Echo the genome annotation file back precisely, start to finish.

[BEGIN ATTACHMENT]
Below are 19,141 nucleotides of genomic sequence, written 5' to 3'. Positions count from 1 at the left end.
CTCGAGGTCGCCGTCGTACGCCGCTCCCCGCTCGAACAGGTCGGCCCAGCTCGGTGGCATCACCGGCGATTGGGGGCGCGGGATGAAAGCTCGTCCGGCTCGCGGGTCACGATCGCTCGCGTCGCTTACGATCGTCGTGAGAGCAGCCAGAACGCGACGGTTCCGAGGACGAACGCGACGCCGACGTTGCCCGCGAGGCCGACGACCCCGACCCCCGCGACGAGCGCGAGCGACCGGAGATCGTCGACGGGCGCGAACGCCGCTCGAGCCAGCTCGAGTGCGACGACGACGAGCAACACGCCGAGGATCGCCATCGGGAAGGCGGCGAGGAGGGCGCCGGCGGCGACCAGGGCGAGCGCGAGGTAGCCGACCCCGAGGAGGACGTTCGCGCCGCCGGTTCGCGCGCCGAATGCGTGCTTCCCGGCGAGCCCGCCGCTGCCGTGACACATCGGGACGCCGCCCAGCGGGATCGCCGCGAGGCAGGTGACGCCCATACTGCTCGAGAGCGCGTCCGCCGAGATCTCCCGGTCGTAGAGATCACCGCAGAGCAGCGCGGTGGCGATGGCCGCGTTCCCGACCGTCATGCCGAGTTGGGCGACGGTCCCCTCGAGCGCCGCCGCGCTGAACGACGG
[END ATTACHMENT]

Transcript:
Below are 19,141 nucleotides of genomic sequence, written 5' to 3'. Positions count from 1 at the left end.
CTCGAGGTCGCCGTCGTACGCCGCTCCCCGCTCGAACAGGTCGGCCCAGCTCGGTGGCATCACCGGCGATTGGGGGCGCGGGATGAAAGCTCGTCCGGCTCGCGGGTCACGATCGCTCGCGTCGCTTACGATCGTCGTGAGAGCAGCCAGAACGCGACGGTTCCGAGGACGAACGCGACGCCGACGTTGCCCGCGAGGCCGACGACCCCGACCCCCGCGACGAGCGCGAGCGACCGGAGATCGTCGACGGGCGCGAACGCCGCTCGAGCCAGCTCGAGTGCGACGACGACGAGCAACACGCCGAGGATCGCCATCGGGAAGGCGGCGAGGAGGGCGCCGGCGGCGACCAGGGCGAGCGCGAGGTAGCCGACCCCGAGGAGGACGTTCGCGCCGCCGGTTCGCGCGCCGAATGCGTGCTTCCCGGCGAGCCCGCCGCTGCCGTGACACATCGGGACGCCGCCCAGCGGGATCGCCGCGAGGCAGGTGACGCCCATACTGCTCGAGAGCGCGTCCGCCGAGATCTCCCGGTCGTAGAGATCACCGCAGAGCAGCGCGGTGGCGATGGCCGCGTTCCCGACCGTCATGCCGAGTTGGGCGACGGTCCCCTCGAGCGCCGCCGCGCTGAACGACGG